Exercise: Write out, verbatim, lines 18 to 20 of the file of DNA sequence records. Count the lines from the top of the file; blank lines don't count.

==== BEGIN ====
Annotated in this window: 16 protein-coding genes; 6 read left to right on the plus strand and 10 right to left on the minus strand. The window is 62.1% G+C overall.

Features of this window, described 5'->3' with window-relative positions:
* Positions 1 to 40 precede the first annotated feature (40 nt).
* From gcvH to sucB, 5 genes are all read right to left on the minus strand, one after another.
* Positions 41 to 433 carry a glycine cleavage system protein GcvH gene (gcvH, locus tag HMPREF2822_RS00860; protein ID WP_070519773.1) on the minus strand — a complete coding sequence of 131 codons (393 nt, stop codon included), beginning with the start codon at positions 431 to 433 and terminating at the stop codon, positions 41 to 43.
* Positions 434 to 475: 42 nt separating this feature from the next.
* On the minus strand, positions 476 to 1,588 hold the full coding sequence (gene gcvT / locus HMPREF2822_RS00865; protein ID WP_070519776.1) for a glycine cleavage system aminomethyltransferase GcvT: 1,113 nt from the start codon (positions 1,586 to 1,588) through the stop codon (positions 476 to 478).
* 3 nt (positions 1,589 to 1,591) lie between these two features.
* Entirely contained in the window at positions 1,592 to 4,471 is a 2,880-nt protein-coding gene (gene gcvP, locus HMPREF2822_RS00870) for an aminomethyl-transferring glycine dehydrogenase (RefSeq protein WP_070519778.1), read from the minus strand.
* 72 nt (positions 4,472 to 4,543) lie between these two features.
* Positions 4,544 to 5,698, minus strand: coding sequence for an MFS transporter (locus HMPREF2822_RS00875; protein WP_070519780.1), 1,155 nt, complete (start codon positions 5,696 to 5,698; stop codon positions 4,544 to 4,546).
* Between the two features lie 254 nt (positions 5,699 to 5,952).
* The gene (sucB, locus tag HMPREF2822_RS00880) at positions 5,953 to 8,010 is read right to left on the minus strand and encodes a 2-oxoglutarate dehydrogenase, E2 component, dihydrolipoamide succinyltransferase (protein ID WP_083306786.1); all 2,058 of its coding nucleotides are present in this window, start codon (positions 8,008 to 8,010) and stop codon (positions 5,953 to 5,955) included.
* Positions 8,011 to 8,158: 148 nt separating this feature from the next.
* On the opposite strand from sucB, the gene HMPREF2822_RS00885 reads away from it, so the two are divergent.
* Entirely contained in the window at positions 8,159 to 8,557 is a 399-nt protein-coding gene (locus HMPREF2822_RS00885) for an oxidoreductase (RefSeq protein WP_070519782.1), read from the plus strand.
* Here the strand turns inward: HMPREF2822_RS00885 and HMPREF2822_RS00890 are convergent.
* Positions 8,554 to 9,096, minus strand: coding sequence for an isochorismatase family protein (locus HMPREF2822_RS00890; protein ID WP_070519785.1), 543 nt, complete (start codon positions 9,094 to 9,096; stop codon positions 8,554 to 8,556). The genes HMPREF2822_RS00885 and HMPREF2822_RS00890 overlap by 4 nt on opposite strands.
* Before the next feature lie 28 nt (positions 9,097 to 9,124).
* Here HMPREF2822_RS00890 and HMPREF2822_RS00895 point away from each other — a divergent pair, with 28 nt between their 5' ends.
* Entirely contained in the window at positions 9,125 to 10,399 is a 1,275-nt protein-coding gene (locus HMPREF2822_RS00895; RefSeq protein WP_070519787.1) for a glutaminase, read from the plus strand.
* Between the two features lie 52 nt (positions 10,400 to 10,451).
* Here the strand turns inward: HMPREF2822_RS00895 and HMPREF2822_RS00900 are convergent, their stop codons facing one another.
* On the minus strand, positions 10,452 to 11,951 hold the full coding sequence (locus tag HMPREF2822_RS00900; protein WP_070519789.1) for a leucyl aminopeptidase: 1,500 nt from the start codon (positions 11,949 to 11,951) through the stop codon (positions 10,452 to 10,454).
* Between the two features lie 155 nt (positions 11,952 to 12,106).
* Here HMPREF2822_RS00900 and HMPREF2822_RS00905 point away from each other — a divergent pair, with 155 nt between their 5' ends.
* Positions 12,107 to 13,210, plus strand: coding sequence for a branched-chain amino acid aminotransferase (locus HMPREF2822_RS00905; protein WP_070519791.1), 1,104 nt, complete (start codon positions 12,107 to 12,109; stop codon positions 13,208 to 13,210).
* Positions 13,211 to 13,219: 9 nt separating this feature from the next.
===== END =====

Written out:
* Positions 8,554 to 9,096, minus strand: coding sequence for an isochorismatase family protein (locus HMPREF2822_RS00890; protein ID WP_070519785.1), 543 nt, complete (start codon positions 9,094 to 9,096; stop codon positions 8,554 to 8,556). The genes HMPREF2822_RS00885 and HMPREF2822_RS00890 overlap by 4 nt on opposite strands.
* Before the next feature lie 28 nt (positions 9,097 to 9,124).
* Here HMPREF2822_RS00890 and HMPREF2822_RS00895 point away from each other — a divergent pair, with 28 nt between their 5' ends.